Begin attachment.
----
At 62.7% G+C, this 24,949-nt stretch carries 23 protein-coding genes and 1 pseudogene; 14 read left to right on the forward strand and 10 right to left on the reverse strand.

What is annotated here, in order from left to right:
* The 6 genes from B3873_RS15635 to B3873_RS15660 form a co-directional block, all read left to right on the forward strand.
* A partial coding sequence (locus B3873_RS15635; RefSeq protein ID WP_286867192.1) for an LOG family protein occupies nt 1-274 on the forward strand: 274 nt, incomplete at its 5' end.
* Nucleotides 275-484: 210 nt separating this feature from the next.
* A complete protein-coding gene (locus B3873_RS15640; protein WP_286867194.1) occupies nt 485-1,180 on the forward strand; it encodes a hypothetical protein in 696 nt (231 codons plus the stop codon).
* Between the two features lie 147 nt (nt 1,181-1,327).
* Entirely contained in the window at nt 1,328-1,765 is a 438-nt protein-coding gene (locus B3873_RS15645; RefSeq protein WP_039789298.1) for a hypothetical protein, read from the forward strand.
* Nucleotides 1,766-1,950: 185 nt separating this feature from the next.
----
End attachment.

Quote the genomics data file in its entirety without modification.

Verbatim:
At 62.7% G+C, this 24,949-nt stretch carries 23 protein-coding genes and 1 pseudogene; 14 read left to right on the forward strand and 10 right to left on the reverse strand.

What is annotated here, in order from left to right:
* The 6 genes from B3873_RS15635 to B3873_RS15660 form a co-directional block, all read left to right on the forward strand.
* A partial coding sequence (locus B3873_RS15635; RefSeq protein ID WP_286867192.1) for an LOG family protein occupies nt 1-274 on the forward strand: 274 nt, incomplete at its 5' end.
* Nucleotides 275-484: 210 nt separating this feature from the next.
* A complete protein-coding gene (locus B3873_RS15640; protein WP_286867194.1) occupies nt 485-1,180 on the forward strand; it encodes a hypothetical protein in 696 nt (231 codons plus the stop codon).
* Between the two features lie 147 nt (nt 1,181-1,327).
* Entirely contained in the window at nt 1,328-1,765 is a 438-nt protein-coding gene (locus B3873_RS15645; RefSeq protein WP_039789298.1) for a hypothetical protein, read from the forward strand.
* Nucleotides 1,766-1,950: 185 nt separating this feature from the next.